Dance Miracles!

My mother was shocked when I told her. Shocked is a gross understatement. You’re shocked when you park your car in one spot and find it in another, but what’s the word for when your world turns upside down? When you see the sun rising in the west? That’s how disturbed my mom felt and accordingly reacted when I finally shared with her that I’m a dancer. Not only was the idea the farthest from her reality. Not only did I pick the one thing that was unfathomable that they didn’t even bother to forbid against. But also I was a successful computer engineer living everyone’s dream life in ‘Amreeka’ and a great source of pride and subject of envy in her circles.
I’ll spare you the gory details. Suffice it to say that yelling, screaming, threats of disowning me (whatever that means when I was already in my 30s), wishing I was dead, and other irrational emotional explosions were the least of it.
Eventually, when my mother came to visit me in the USA, and came to my performances and classes (she was curious), she could see that I was very happy, my audiences and students were very happy and nothing matched the ugly picture in her head. Did she come around? well, not quite. You can’t change 60 years of conditioning in a month. I didn’t expect her to, but was very happy she experienced my new life.
Since then, when I shared anything about my dance life, her standard answer was, “Rabena yehdeeky ya benti” (May God show you the right path my daughter), and change the subject. I was content with that. Even though I don’t believe in God, I consider finding and pursuing my passion for dance to be a divine miracle, given my conservative upbringing. I had been shown the right path and I am very grateful for that.
Years passed. We all got older. My mother more fragile. She could barely walk. Very painful to see the 80+ years weigh in on her aging body. As a doctor, she lived a healthy life. Had always been active helping others, especially her siblings, as they aged too, and kept physically and mentally engaged. Sadly, a series of strokes eventually affected her mobility and muscle control. On the phone, she asked how I was doing. As always, I shared with her my dance life. She said “Rabena yedomha aleki ne’ma ya benti” (May God continue to bestow this gift upon you, my daughter). I was speechless. It was the very first time I hear my mother refer to dance as a gift. That simple spontaneous comment was one of the best gifts she had given me. Now that her body was ailing and unable to move, she was finally realizing and accepting dance as a valuable gift that is worth pursuing. I never thought I needed her approval. However, when it happened, it touched me very deep inside and I felt seen, for the first time, by my mother.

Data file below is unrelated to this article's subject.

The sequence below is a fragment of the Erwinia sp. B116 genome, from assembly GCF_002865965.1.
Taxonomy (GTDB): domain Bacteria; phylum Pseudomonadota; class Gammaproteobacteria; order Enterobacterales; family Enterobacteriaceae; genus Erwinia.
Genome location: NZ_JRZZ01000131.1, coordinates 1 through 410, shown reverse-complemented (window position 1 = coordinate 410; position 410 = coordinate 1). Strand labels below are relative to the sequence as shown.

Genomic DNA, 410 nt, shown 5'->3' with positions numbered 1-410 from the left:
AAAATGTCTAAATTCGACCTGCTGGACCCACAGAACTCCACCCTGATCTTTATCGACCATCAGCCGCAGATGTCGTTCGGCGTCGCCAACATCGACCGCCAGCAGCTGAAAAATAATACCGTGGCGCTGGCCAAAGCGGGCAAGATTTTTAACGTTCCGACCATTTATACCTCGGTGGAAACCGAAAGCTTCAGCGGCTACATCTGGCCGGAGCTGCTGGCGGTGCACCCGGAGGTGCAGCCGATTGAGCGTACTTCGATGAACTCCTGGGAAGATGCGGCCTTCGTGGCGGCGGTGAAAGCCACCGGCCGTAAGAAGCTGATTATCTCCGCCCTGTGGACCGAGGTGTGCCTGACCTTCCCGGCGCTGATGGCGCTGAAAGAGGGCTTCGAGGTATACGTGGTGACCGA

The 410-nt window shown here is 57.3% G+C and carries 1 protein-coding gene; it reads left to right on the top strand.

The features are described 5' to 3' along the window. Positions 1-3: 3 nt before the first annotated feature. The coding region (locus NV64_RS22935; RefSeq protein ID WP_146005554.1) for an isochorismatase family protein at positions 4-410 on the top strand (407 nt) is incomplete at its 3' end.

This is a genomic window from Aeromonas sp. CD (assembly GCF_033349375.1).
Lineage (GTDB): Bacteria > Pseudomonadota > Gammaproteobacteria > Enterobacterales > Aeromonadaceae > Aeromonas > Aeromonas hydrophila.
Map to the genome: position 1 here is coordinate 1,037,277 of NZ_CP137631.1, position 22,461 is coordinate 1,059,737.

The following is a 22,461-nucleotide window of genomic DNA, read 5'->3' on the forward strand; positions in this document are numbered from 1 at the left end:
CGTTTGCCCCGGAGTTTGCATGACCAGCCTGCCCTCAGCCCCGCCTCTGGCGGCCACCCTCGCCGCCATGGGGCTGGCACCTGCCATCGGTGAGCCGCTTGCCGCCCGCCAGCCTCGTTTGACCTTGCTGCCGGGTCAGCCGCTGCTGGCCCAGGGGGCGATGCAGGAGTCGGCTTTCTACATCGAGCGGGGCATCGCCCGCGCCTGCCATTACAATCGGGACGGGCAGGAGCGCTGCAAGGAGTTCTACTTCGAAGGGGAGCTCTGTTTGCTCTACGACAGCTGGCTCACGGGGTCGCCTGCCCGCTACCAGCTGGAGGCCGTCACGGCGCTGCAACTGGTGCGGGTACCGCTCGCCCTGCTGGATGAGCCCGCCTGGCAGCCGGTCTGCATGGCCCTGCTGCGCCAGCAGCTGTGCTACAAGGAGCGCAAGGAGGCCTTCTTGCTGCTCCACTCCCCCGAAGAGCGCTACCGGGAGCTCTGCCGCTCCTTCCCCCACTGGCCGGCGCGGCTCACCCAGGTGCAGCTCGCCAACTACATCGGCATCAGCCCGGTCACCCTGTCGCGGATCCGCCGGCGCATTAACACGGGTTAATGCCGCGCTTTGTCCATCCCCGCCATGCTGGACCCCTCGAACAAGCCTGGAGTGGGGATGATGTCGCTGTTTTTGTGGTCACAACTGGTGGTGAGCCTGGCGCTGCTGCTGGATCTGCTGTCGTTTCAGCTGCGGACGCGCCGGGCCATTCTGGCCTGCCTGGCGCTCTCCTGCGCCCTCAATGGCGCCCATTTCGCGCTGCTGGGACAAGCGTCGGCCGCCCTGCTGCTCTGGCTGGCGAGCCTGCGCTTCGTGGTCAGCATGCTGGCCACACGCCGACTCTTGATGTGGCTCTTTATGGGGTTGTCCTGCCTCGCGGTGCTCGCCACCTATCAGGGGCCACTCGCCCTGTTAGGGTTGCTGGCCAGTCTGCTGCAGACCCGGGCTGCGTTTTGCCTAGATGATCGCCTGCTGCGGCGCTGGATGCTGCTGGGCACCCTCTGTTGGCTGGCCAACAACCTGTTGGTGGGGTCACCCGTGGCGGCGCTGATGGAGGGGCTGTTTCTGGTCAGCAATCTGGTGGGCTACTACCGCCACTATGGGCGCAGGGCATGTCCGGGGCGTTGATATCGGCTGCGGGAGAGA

May every body be free to dance. Every voice be free to sing. Every soul be free to express itself.

#dance #gift #motherlove #egypt #bellydance #westandinlove #autobiography

This teenager never thought she’d be a dancer.
Teaching in Tokyo, Japan.
Following the rules is not always a good idea.

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